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polish journal of food and nutrition sciences www.pan.olsztyn.pl/journal/ e-mail: joan@pan.olsztyn.pl Pol. J.

Food Nutr. Sci. 2008, Vol. 58, No. 4, pp. 407-413

QUERCETIN AND ITS DERIVATIVES: CHEMICAL STRUCTURE AND BIOACTIVITY – A REVIEW Małgorzata Materska
Research Group of Phytochemistry, Department of Chemistry, Agricultural University, Lublin
Key words: quercetin, phenolic compounds, bioactivity Quercetin is one of the major dietary flavonoids belonging to a group of flavonols. It occurs mainly as glycosides, but other derivatives of quercetin have been identified as well. Attached substituents change the biochemical activity and bioavailability of molecules when compared to the aglycone. This paper reviews some of recent advances in quercetin derivatives according to physical, chemical and biological properties as well as their content in some plant derived food.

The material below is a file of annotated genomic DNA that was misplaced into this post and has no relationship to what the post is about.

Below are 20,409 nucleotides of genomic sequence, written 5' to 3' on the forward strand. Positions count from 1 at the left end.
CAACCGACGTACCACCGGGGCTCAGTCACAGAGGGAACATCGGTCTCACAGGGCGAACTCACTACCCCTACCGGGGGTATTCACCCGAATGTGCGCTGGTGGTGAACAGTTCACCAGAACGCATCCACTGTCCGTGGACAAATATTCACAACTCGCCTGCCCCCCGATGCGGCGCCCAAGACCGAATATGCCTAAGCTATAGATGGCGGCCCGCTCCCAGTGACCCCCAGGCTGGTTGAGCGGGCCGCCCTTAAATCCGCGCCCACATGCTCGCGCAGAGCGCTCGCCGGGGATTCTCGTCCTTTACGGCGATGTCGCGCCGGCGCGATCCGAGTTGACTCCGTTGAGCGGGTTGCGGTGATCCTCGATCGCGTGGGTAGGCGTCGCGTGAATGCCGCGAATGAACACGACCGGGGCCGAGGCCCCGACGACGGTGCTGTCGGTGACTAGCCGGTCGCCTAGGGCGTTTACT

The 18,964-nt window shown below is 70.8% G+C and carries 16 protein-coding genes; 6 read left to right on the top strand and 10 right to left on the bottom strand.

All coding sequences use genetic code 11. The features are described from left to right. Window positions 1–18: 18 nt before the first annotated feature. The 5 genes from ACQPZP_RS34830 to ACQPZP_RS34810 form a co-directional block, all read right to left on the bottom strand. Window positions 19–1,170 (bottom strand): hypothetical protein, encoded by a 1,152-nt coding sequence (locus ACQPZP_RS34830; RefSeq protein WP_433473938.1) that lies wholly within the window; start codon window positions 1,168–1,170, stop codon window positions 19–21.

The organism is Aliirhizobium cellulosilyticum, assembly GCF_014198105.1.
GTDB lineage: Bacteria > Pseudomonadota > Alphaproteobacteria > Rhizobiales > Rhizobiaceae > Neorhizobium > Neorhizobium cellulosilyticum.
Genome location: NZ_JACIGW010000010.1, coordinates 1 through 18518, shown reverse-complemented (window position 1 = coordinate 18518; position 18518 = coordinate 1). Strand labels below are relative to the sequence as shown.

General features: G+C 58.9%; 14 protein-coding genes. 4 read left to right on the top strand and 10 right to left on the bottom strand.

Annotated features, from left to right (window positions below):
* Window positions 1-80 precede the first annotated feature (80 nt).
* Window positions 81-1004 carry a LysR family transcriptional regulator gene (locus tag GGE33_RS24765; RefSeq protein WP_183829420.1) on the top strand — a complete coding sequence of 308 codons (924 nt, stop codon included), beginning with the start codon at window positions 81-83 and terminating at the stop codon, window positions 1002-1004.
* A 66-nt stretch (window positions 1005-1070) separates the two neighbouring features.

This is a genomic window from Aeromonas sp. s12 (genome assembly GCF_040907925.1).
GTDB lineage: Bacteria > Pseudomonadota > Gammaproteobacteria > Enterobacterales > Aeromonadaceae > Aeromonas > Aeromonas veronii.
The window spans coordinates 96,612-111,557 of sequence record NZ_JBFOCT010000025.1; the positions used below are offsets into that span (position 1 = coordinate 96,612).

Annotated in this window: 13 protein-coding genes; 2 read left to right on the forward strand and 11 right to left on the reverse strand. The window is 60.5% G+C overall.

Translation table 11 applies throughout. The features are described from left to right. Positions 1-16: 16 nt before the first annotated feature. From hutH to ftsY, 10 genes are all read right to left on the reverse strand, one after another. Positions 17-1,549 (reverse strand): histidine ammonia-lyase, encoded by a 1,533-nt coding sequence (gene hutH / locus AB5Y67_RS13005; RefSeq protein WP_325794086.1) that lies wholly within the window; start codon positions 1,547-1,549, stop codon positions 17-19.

INTRODUCTION In recent years, nutritionists have shown an increased interest in plant antioxidants which could be used in unmodified form as natural food preservatives to  replace synthetic substances [Kaur & Kapoor, 2001]. Plant extracts contain various antioxidant compounds which occur in many forms, thus offering an  attractive alternative to  chemical preservatives. A small intake of these compounds and their structural diversity minimize the  risk of  food allergies. Additionally, the substances isolated from edible plants are the least toxic to  a  human body. For this reason, the  naturally occurring bioactive compounds, that may act in  synergy with drugs in pharmacological applications, can be adapted in “combination therapy”, thus enabling the use drugs at lower concentration but with an  increased efficiency [Russo, 2007]. This strategy can play a major role in the future of cancer prevention [Reddy et al., 2003]. This aspect of research is presently at the developmental phase, but the search for new substances occurring naturally in plants to be used as food preservatives or as a new therapeutic agents shifts the scientists’ focus to, among others, phenolic compounds [Singh, 2002]. Quercetin, a flavonol occurring in fruit and vegetables is a  food component with proven beneficial impact on health [Kaur & Kapoor, 2001]. Its biochemical activity is well documented. It is one of the most potent antioxidants among polyphenols [Formica & Regelson, 1995; Prior, 2003; Rice-Evans et al., 1997]. Quercetin has also been demonstrated to display the  antiviral, antibacterial, anticarcinogenic and antiinflammatory effects [Di Carlo et al., 1999; Formica & Regelson, 1995; Harborne & Williams, 2000]. The  anticarcinogenic properties of  quercetin result from its significant impact on an  increase in  the  apoptosis of  mutated cells, inhibition